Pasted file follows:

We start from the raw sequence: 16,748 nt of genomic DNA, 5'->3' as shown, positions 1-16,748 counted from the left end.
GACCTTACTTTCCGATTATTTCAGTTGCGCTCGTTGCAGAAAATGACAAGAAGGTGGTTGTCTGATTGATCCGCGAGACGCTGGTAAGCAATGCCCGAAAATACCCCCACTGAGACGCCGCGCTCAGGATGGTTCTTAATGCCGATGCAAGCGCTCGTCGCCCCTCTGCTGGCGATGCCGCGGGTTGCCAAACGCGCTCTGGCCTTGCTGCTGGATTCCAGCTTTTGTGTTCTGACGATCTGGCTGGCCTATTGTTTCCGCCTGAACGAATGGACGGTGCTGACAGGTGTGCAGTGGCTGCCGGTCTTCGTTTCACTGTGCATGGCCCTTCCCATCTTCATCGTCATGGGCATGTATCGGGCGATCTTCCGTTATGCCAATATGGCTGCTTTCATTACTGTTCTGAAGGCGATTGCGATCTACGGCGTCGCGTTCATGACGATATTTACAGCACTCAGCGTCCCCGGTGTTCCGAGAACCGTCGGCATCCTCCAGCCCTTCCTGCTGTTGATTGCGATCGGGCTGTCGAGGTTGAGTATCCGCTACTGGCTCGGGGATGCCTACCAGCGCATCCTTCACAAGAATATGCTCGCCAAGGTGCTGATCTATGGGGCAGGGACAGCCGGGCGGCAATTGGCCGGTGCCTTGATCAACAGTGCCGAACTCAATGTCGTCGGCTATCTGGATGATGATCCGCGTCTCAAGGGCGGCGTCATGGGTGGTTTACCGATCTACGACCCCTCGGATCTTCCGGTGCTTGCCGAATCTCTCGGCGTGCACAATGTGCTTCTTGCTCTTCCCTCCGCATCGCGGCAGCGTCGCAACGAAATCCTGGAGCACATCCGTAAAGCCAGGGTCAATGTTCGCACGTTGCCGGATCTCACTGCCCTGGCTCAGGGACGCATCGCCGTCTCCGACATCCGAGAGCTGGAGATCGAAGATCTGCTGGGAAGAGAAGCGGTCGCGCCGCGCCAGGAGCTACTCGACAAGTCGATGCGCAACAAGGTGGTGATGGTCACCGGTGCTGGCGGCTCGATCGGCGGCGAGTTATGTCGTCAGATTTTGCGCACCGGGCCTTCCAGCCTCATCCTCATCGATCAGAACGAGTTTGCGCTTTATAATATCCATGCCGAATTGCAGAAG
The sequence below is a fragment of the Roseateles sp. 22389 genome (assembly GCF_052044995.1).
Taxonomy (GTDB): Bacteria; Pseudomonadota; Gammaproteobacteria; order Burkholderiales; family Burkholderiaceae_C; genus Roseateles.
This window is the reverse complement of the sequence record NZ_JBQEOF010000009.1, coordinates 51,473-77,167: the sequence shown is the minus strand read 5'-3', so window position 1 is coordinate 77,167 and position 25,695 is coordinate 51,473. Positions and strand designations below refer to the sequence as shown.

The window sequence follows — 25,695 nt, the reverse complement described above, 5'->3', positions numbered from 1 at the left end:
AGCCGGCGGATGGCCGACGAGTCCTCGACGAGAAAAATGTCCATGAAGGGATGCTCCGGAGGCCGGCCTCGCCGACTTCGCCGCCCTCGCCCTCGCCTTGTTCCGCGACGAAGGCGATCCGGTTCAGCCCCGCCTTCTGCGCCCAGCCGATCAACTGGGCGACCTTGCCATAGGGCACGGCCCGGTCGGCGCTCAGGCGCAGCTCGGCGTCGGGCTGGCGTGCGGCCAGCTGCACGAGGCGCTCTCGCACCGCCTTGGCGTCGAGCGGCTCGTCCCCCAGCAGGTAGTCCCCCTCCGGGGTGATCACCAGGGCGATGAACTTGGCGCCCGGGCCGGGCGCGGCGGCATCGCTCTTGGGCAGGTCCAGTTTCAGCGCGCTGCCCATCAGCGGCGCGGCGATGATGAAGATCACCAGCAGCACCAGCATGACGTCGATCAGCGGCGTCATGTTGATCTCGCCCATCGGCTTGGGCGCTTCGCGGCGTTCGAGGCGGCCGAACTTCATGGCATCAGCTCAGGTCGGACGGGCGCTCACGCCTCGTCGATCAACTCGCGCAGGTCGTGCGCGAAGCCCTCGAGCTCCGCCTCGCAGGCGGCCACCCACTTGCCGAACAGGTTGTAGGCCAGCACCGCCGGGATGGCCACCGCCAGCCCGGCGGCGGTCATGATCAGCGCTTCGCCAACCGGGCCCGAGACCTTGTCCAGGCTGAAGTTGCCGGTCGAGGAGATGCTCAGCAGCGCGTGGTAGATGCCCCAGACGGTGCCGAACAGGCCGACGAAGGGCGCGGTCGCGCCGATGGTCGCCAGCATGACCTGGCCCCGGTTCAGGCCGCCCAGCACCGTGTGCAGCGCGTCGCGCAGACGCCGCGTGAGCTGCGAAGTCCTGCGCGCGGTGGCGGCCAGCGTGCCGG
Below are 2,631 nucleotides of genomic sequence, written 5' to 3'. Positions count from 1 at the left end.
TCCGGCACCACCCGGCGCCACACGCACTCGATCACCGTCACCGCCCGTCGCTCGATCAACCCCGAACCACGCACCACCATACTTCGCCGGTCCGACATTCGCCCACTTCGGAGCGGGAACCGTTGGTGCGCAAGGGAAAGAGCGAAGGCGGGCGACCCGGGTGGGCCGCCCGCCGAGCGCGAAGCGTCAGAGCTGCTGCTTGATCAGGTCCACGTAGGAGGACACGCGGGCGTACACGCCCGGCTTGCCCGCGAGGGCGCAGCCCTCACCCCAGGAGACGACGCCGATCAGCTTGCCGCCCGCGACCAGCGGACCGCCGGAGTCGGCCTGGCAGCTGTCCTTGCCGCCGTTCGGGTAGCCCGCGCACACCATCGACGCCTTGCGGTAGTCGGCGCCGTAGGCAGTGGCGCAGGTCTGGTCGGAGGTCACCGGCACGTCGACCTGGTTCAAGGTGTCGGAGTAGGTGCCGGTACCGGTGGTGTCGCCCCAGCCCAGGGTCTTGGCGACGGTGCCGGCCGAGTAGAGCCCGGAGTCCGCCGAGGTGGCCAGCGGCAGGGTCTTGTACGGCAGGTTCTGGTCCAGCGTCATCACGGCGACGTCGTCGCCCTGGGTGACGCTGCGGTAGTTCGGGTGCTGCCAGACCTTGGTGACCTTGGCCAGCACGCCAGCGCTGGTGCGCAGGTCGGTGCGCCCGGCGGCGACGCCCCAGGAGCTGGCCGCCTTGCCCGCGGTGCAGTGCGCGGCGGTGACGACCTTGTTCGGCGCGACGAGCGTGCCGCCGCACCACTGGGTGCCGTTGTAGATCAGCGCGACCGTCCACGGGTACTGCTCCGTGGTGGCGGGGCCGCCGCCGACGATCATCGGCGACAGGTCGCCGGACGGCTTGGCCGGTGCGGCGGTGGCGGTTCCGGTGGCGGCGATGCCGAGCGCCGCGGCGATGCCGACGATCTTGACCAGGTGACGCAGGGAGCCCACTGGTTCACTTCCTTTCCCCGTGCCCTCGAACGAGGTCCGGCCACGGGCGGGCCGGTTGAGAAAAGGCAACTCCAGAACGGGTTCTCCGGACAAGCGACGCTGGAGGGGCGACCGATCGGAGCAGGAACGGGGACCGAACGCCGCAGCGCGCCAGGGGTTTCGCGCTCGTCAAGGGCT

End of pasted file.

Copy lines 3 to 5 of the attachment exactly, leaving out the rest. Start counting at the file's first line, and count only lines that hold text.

The sequence below is a fragment of the Roseateles sp. 22389 genome (assembly GCF_052044995.1).
Taxonomy (GTDB): Bacteria; Pseudomonadota; Gammaproteobacteria; order Burkholderiales; family Burkholderiaceae_C; genus Roseateles.
This window is the reverse complement of the sequence record NZ_JBQEOF010000009.1, coordinates 51,473-77,167: the sequence shown is the minus strand read 5'-3', so window position 1 is coordinate 77,167 and position 25,695 is coordinate 51,473. Positions and strand designations below refer to the sequence as shown.